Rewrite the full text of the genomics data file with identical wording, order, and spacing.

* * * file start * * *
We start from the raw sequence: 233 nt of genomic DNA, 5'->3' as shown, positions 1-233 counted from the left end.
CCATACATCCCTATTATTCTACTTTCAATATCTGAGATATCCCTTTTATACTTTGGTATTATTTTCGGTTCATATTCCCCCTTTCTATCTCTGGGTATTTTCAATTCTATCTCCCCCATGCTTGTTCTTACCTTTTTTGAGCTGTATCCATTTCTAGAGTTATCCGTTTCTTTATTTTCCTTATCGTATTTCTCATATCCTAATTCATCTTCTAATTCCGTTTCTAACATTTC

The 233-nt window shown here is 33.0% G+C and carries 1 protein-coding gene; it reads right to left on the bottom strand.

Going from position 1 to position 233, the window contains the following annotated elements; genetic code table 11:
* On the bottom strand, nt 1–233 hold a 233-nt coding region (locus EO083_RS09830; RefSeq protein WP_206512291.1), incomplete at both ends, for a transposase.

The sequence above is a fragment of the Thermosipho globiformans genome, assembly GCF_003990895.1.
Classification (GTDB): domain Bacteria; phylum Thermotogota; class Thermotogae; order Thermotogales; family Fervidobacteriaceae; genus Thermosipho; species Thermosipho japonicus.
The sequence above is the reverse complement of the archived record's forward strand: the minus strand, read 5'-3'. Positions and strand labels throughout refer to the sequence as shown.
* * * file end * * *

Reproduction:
We start from the raw sequence: 233 nt of genomic DNA, 5'->3' as shown, positions 1-233 counted from the left end.
CCATACATCCCTATTATTCTACTTTCAATATCTGAGATATCCCTTTTATACTTTGGTATTATTTTCGGTTCATATTCCCCCTTTCTATCTCTGGGTATTTTCAATTCTATCTCCCCCATGCTTGTTCTTACCTTTTTTGAGCTGTATCCATTTCTAGAGTTATCCGTTTCTTTATTTTCCTTATCGTATTTCTCATATCCTAATTCATCTTCTAATTCCGTTTCTAACATTTC

The 233-nt window shown here is 33.0% G+C and carries 1 protein-coding gene; it reads right to left on the bottom strand.

Going from position 1 to position 233, the window contains the following annotated elements; genetic code table 11:
* On the bottom strand, nt 1–233 hold a 233-nt coding region (locus EO083_RS09830; RefSeq protein WP_206512291.1), incomplete at both ends, for a transposase.

The sequence above is a fragment of the Thermosipho globiformans genome, assembly GCF_003990895.1.
Classification (GTDB): domain Bacteria; phylum Thermotogota; class Thermotogae; order Thermotogales; family Fervidobacteriaceae; genus Thermosipho; species Thermosipho japonicus.
The sequence above is the reverse complement of the archived record's forward strand: the minus strand, read 5'-3'. Positions and strand labels throughout refer to the sequence as shown.